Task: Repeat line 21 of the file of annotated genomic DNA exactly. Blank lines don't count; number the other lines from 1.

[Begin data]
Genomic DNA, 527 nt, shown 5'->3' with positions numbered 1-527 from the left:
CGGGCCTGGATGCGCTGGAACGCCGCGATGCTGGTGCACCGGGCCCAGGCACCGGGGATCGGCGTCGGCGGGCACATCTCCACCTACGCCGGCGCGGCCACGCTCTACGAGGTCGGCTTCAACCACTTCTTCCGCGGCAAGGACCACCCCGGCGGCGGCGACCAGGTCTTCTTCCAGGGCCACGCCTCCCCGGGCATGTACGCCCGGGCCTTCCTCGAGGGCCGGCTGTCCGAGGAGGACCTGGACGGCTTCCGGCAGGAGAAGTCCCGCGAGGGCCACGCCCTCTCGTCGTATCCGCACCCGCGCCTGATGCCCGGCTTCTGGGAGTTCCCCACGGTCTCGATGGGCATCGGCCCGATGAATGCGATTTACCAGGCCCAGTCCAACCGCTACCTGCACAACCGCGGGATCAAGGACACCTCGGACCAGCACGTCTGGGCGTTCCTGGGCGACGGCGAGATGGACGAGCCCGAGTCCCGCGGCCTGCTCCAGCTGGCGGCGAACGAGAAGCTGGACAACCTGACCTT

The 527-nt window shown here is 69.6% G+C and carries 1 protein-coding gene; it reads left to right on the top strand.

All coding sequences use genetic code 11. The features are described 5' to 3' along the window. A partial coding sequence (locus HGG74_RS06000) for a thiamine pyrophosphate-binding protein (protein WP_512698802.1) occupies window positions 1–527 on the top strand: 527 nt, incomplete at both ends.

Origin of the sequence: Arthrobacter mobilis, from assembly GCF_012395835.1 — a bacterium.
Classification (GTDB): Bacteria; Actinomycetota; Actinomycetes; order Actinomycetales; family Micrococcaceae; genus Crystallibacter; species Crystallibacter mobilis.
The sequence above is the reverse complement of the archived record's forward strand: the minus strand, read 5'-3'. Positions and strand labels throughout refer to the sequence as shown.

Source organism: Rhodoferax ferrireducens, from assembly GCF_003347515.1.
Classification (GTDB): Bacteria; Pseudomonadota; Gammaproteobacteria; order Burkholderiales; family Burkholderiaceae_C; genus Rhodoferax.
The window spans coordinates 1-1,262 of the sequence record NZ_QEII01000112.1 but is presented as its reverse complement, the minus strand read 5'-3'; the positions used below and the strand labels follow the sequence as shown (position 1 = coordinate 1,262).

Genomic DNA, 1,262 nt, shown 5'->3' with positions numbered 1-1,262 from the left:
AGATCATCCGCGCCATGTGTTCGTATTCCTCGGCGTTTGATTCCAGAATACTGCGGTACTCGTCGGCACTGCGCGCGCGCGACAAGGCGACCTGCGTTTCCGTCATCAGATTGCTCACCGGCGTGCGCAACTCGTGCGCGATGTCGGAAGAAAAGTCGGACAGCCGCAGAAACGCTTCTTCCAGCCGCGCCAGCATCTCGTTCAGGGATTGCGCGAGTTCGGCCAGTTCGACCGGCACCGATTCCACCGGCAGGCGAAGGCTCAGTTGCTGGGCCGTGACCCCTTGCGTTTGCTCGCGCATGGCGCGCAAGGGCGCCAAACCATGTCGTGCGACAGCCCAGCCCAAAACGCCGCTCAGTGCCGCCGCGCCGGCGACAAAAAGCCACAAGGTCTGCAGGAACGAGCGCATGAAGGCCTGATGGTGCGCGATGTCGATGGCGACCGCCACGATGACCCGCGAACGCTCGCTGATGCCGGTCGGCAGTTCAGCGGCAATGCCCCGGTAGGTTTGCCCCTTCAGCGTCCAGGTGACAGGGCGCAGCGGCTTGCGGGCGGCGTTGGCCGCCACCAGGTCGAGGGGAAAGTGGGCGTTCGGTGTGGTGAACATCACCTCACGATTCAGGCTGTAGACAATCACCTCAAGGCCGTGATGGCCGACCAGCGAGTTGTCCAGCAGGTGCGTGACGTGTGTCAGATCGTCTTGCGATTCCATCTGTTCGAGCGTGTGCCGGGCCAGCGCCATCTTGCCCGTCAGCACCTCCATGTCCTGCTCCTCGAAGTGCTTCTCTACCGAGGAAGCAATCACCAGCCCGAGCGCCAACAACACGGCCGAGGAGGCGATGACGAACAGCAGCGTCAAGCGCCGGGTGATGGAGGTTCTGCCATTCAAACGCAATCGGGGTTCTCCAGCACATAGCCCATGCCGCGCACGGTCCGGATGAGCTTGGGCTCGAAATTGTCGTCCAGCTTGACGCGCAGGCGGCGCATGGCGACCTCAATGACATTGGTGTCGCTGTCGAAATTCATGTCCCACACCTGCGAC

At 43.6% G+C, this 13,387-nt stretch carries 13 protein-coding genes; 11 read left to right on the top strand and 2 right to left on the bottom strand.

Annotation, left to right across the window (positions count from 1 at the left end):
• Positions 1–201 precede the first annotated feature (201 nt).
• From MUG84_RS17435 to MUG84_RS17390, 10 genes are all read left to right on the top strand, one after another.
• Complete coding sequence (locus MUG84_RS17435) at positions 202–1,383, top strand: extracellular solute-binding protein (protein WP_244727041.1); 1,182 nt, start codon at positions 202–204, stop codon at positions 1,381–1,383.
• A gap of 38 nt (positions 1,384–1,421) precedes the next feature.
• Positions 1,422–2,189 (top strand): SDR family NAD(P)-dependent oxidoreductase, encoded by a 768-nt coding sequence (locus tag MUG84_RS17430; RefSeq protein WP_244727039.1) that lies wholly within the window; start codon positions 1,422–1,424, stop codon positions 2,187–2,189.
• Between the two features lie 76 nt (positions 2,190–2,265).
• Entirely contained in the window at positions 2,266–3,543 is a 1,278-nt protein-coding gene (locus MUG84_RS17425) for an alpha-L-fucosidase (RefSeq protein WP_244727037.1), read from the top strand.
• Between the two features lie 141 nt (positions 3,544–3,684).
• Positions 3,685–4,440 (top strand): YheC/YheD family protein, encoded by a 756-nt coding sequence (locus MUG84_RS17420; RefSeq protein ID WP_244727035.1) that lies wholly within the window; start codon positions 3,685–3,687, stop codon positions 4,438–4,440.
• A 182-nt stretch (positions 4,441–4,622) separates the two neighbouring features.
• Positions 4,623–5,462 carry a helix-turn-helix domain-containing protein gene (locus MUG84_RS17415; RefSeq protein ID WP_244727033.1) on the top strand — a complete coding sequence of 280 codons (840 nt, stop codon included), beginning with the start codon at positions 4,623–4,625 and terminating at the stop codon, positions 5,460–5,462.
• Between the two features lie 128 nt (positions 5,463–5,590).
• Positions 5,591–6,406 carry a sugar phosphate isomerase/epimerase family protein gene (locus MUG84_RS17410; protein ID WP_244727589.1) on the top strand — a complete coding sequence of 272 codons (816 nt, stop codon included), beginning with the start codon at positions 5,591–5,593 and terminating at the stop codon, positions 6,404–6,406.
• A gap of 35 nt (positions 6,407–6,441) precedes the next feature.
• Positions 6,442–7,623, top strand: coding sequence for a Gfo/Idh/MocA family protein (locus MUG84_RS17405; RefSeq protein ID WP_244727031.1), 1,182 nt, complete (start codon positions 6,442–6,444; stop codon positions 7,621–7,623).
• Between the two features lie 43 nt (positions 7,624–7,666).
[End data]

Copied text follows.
• Entirely contained in the window at positions 2,266–3,543 is a 1,278-nt protein-coding gene (locus MUG84_RS17425) for an alpha-L-fucosidase (RefSeq protein WP_244727037.1), read from the top strand.